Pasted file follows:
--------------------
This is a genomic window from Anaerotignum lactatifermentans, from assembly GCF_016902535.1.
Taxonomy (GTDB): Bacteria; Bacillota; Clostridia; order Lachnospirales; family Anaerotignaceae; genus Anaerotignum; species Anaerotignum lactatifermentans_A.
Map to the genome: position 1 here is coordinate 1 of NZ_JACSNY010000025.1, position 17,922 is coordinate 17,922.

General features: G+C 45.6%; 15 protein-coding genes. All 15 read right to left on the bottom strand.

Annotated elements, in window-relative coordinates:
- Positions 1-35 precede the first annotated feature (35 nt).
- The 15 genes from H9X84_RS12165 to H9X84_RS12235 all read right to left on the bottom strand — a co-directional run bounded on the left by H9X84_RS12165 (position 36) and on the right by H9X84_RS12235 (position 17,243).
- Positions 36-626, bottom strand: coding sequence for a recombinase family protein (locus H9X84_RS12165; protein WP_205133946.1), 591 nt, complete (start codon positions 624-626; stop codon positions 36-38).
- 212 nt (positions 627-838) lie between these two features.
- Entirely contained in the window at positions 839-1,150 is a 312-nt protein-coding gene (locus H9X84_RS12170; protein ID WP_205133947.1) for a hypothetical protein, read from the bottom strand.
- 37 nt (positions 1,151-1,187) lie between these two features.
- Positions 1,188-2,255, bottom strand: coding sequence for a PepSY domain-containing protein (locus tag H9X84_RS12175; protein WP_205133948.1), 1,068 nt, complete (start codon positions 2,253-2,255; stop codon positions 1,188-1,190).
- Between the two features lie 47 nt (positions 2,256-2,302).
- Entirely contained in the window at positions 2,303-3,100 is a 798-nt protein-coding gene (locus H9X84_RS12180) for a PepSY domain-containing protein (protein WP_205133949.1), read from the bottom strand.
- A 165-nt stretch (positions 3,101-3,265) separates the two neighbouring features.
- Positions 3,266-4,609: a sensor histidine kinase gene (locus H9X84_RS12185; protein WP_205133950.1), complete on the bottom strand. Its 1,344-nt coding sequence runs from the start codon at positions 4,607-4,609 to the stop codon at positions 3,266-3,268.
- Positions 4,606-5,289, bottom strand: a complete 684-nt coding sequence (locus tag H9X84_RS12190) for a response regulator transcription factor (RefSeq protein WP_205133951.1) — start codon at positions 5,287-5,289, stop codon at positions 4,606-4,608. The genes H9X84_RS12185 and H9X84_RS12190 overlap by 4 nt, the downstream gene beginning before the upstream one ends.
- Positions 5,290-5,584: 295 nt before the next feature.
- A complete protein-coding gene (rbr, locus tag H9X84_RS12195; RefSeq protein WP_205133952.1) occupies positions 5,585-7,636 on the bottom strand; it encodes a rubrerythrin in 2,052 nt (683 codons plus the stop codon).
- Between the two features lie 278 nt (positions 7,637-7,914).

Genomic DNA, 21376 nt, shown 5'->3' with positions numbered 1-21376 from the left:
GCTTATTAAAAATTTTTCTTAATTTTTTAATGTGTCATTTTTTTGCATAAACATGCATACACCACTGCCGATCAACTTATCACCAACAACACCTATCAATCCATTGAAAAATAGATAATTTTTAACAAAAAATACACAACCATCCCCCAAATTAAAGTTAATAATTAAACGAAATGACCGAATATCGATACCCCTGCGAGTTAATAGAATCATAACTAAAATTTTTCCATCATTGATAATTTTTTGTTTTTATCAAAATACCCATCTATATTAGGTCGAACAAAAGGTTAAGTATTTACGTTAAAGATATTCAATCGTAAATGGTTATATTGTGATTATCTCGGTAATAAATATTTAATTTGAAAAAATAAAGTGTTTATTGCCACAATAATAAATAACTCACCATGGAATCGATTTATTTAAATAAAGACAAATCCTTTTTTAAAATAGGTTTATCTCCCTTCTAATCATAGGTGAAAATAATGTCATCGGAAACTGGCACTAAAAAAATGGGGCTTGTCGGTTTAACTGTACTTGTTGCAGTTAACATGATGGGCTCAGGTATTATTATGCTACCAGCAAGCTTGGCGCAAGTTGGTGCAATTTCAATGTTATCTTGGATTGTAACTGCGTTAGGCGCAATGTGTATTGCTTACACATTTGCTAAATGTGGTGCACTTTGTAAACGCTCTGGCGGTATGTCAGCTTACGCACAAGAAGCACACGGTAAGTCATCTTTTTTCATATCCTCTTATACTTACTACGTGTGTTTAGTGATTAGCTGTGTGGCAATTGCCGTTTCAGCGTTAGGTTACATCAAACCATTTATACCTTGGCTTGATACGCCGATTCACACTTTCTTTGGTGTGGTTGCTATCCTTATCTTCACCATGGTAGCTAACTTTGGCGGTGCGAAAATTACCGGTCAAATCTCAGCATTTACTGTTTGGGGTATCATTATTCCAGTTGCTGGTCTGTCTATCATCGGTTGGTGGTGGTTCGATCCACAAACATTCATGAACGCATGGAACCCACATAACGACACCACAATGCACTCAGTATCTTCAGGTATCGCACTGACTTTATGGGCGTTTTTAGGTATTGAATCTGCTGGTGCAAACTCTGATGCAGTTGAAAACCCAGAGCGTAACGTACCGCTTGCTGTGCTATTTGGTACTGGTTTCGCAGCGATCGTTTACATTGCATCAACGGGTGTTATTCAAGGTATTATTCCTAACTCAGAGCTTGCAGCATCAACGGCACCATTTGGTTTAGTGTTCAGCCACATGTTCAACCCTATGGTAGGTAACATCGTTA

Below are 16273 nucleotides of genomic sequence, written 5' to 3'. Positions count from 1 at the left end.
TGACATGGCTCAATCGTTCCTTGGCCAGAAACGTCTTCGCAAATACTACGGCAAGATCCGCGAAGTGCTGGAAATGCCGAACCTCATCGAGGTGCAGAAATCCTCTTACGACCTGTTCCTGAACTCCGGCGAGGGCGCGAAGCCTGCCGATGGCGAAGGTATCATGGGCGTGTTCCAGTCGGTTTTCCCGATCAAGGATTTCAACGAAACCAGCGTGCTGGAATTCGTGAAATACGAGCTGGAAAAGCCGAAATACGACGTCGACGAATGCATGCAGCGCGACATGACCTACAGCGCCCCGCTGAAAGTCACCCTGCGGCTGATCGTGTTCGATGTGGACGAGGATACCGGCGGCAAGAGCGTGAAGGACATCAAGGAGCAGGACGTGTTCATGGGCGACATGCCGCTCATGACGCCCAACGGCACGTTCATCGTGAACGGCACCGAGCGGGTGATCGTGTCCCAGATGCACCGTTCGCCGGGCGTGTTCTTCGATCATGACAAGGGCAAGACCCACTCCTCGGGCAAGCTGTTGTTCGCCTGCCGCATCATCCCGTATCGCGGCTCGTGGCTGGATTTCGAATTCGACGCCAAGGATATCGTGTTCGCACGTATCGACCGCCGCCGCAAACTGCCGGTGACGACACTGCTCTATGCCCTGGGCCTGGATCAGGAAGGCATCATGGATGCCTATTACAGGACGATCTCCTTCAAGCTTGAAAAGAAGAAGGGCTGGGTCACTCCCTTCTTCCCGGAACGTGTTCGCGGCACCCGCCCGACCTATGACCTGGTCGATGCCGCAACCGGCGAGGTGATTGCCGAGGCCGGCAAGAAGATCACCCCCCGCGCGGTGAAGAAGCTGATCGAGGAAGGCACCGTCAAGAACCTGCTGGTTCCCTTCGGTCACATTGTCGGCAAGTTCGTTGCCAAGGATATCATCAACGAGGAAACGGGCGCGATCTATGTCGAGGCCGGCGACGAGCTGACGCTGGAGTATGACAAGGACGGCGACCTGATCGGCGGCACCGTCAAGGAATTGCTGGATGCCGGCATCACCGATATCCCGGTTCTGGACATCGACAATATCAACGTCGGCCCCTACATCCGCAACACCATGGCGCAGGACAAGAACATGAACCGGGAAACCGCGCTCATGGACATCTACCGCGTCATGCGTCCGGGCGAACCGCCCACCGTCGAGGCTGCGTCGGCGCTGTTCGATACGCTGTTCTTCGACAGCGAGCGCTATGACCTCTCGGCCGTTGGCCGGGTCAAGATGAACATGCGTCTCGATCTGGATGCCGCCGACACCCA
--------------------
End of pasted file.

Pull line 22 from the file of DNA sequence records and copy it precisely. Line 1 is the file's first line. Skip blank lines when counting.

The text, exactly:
GCTTATTAAAAATTTTTCTTAATTTTTTAATGTGTCATTTTTTTGCATAAACATGCATACACCACTGCCGATCAACTTATCACCAACAACACCTATCAATCCATTGAAAAATAGATAATTTTTAACAAAAAATACACAACCATCCCCCAAATTAAAGTTAATAATTAAACGAAATGACCGAATATCGATACCCCTGCGAGTTAATAGAATCATAACTAAAATTTTTCCATCATTGATAATTTTTTGTTTTTATCAAAATACCCATCTATATTAGGTCGAACAAAAGGTTAAGTATTTACGTTAAAGATATTCAATCGTAAATGGTTATATTGTGATTATCTCGGTAATAAATATTTAATTTGAAAAAATAAAGTGTTTATTGCCACAATAATAAATAACTCACCATGGAATCGATTTATTTAAATAAAGACAAATCCTTTTTTAAAATAGGTTTATCTCCCTTCTAATCATAGGTGAAAATAATGTCATCGGAAACTGGCACTAAAAAAATGGGGCTTGTCGGTTTAACTGTACTTGTTGCAGTTAACATGATGGGCTCAGGTATTATTATGCTACCAGCAAGCTTGGCGCAAGTTGGTGCAATTTCAATGTTATCTTGGATTGTAACTGCGTTAGGCGCAATGTGTATTGCTTACACATTTGCTAAATGTGGTGCACTTTGTAAACGCTCTGGCGGTATGTCAGCTTACGCACAAGAAGCACACGGTAAGTCATCTTTTTTCATATCCTCTTATACTTACTACGTGTGTTTAGTGATTAGCTGTGTGGCAATTGCCGTTTCAGCGTTAGGTTACATCAAACCATTTATACCTTGGCTTGATACGCCGATTCACACTTTCTTTGGTGTGGTTGCTATCCTTATCTTCACCATGGTAGCTAACTTTGGCGGTGCGAAAATTACCGGTCAAATCTCAGCATTTACTGTTTGGGGTATCATTATTCCAGTTGCTGGTCTGTCTATCATCGGTTGGTGGTGGTTCGATCCACAAACATTCATGAACGCATGGAACCCACATAACGACACCACAATGCACTCAGTATCTTCAGGTATCGCACTGACTTTATGGGCGTTTTTAGGTATTGAATCTGCTGGTGCAAACTCTGATGCAGTTGAAAACCCAGAGCGTAACGTACCGCTTGCTGTGCTATTTGGTACTGGTTTCGCAGCGATCGTTTACATTGCATCAACGGGTGTTATTCAAGGTATTATTCCTAACTCAGAGCTTGCAGCATCAACGGCACCATTTGGTTTAGTGTTCAGCCACATGTTCAACCCTATGGTAGGTAACATCGTTA